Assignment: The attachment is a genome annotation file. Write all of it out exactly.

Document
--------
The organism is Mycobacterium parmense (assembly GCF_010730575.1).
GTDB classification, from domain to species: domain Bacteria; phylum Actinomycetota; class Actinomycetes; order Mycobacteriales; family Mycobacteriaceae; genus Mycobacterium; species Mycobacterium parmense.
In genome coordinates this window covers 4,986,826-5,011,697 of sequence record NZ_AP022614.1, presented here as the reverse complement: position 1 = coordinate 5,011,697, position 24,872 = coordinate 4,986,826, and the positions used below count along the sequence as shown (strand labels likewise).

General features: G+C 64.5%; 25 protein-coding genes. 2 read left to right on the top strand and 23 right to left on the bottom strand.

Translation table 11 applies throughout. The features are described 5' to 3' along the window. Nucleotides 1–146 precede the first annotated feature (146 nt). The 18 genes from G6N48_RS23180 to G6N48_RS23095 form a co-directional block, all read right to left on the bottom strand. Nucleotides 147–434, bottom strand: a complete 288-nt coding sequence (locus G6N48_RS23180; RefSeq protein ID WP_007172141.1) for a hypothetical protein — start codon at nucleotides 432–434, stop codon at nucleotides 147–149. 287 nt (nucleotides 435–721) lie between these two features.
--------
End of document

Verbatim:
The organism is Mycobacterium parmense (assembly GCF_010730575.1).
GTDB classification, from domain to species: domain Bacteria; phylum Actinomycetota; class Actinomycetes; order Mycobacteriales; family Mycobacteriaceae; genus Mycobacterium; species Mycobacterium parmense.
In genome coordinates this window covers 4,986,826-5,011,697 of sequence record NZ_AP022614.1, presented here as the reverse complement: position 1 = coordinate 5,011,697, position 24,872 = coordinate 4,986,826, and the positions used below count along the sequence as shown (strand labels likewise).

General features: G+C 64.5%; 25 protein-coding genes. 2 read left to right on the top strand and 23 right to left on the bottom strand.

Translation table 11 applies throughout. The features are described 5' to 3' along the window. Nucleotides 1–146 precede the first annotated feature (146 nt). The 18 genes from G6N48_RS23180 to G6N48_RS23095 form a co-directional block, all read right to left on the bottom strand. Nucleotides 147–434, bottom strand: a complete 288-nt coding sequence (locus G6N48_RS23180; RefSeq protein ID WP_007172141.1) for a hypothetical protein — start codon at nucleotides 432–434, stop codon at nucleotides 147–149. 287 nt (nucleotides 435–721) lie between these two features.